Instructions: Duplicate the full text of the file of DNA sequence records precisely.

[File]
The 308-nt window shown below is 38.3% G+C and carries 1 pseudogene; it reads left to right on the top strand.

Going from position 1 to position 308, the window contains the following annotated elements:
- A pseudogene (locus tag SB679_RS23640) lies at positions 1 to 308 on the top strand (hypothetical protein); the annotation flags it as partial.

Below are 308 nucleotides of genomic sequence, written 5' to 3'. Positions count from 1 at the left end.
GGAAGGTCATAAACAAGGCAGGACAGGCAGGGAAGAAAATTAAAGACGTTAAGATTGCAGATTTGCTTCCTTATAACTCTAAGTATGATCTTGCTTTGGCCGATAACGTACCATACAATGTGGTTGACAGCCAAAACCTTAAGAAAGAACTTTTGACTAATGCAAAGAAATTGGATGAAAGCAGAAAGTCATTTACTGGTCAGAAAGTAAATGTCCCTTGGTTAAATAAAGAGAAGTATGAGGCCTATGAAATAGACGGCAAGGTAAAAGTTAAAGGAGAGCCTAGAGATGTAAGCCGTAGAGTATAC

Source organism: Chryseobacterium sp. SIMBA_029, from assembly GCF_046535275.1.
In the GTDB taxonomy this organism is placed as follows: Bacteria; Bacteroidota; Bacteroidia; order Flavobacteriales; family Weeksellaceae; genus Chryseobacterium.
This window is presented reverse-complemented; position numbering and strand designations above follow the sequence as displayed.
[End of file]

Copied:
The 308-nt window shown below is 38.3% G+C and carries 1 pseudogene; it reads left to right on the top strand.

Going from position 1 to position 308, the window contains the following annotated elements:
- A pseudogene (locus tag SB679_RS23640) lies at positions 1 to 308 on the top strand (hypothetical protein); the annotation flags it as partial.

Below are 308 nucleotides of genomic sequence, written 5' to 3'. Positions count from 1 at the left end.
GGAAGGTCATAAACAAGGCAGGACAGGCAGGGAAGAAAATTAAAGACGTTAAGATTGCAGATTTGCTTCCTTATAACTCTAAGTATGATCTTGCTTTGGCCGATAACGTACCATACAATGTGGTTGACAGCCAAAACCTTAAGAAAGAACTTTTGACTAATGCAAAGAAATTGGATGAAAGCAGAAAGTCATTTACTGGTCAGAAAGTAAATGTCCCTTGGTTAAATAAAGAGAAGTATGAGGCCTATGAAATAGACGGCAAGGTAAAAGTTAAAGGAGAGCCTAGAGATGTAAGCCGTAGAGTATAC

Source organism: Chryseobacterium sp. SIMBA_029, from assembly GCF_046535275.1.
In the GTDB taxonomy this organism is placed as follows: Bacteria; Bacteroidota; Bacteroidia; order Flavobacteriales; family Weeksellaceae; genus Chryseobacterium.
This window is presented reverse-complemented; position numbering and strand designations above follow the sequence as displayed.